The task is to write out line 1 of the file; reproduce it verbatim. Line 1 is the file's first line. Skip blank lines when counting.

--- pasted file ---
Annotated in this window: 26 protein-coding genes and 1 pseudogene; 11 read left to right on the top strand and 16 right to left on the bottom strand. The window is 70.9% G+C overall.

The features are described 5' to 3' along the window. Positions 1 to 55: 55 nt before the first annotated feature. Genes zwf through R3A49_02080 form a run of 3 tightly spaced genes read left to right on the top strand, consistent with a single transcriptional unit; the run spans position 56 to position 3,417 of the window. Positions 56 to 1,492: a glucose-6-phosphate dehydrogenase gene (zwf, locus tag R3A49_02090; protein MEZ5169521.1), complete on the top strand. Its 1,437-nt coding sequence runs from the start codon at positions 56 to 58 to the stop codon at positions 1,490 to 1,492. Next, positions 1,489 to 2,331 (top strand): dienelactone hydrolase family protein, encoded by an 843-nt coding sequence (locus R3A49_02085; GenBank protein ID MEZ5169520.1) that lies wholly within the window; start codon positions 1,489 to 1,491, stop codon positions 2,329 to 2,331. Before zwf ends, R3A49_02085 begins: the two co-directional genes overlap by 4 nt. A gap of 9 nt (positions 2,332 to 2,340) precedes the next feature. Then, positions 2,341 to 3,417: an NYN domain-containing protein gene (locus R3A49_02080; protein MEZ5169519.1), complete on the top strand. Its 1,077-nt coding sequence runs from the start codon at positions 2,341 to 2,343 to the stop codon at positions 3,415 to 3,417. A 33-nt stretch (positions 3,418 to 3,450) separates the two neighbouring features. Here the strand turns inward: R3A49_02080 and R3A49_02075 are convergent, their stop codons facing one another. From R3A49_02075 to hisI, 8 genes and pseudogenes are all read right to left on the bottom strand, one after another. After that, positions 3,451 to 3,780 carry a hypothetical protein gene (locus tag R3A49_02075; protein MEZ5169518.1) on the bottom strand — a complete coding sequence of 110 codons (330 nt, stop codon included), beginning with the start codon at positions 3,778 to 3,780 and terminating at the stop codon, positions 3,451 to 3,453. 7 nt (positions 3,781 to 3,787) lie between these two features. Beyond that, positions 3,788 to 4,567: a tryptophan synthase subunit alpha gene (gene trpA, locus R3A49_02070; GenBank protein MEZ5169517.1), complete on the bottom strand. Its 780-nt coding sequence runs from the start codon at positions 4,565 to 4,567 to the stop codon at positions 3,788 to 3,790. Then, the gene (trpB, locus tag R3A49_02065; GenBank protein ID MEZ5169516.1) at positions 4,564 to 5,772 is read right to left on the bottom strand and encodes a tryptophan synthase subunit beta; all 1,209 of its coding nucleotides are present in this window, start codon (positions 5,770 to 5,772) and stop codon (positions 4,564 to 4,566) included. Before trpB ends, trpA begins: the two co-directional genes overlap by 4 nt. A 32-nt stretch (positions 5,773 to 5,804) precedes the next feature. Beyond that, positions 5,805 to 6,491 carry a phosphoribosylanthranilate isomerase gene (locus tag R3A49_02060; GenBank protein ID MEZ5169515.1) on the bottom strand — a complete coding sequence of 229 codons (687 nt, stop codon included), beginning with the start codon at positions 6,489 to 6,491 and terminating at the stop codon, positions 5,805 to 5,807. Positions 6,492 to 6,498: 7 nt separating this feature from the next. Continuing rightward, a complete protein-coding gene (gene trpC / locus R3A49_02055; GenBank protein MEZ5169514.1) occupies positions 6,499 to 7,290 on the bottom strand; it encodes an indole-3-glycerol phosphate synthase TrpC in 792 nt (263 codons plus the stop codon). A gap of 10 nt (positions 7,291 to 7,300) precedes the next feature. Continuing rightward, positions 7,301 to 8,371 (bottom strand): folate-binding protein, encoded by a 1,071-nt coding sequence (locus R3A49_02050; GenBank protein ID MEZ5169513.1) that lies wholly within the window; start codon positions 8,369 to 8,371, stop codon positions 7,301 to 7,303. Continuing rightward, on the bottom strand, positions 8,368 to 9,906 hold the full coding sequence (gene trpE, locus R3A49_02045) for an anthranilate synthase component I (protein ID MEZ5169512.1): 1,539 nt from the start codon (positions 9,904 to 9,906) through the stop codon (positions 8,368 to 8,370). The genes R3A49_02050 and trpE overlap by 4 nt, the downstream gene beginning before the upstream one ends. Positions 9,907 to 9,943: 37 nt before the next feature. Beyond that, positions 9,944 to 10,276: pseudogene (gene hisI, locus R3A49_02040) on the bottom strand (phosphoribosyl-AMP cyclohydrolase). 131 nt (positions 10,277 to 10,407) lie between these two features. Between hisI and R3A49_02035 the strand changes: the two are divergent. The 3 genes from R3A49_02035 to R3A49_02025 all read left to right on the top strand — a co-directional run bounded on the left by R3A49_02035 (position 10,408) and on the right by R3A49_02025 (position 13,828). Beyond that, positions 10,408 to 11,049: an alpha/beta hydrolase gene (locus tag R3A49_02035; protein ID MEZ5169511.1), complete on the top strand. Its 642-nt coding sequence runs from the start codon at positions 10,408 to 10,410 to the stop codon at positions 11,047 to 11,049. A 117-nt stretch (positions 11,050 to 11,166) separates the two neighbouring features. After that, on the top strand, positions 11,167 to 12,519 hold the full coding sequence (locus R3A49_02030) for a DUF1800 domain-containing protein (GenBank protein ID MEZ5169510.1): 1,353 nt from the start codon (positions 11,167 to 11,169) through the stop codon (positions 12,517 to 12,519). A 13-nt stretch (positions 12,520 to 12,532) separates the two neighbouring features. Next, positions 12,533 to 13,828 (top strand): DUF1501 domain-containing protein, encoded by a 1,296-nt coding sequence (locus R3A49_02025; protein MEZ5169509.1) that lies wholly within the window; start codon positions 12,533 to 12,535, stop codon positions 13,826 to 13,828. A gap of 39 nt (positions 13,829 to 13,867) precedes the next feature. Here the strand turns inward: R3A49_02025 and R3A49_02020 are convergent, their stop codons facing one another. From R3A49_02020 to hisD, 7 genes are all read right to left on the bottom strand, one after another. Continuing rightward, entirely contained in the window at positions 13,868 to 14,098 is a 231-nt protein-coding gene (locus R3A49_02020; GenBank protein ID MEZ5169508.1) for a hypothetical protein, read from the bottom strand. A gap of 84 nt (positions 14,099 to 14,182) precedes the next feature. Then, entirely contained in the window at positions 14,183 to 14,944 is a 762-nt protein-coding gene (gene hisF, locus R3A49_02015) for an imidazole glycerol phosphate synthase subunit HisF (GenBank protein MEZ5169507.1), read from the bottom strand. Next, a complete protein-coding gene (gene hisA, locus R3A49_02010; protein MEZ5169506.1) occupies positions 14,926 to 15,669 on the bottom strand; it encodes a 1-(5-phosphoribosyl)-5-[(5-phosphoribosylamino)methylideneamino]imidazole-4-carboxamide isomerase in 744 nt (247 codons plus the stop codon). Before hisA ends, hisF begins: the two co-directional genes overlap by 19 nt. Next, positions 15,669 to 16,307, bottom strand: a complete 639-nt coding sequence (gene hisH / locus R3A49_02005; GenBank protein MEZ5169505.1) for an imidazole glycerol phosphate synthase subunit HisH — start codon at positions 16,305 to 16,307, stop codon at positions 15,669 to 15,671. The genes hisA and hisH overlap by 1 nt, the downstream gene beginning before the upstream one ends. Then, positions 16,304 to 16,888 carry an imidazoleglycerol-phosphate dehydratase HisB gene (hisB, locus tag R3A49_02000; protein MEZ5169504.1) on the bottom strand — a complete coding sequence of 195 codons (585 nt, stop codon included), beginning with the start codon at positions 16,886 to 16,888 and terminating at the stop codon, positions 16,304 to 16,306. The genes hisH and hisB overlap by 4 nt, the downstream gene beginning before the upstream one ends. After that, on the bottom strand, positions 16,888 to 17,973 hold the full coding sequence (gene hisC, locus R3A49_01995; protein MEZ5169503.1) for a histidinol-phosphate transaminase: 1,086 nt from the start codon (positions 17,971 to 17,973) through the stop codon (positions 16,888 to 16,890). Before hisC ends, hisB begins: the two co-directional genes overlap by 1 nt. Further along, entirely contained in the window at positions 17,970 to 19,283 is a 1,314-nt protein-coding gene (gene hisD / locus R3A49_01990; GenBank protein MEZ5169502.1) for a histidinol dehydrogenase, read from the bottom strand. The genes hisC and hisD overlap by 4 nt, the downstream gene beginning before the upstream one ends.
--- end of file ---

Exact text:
Annotated in this window: 26 protein-coding genes and 1 pseudogene; 11 read left to right on the top strand and 16 right to left on the bottom strand. The window is 70.9% G+C overall.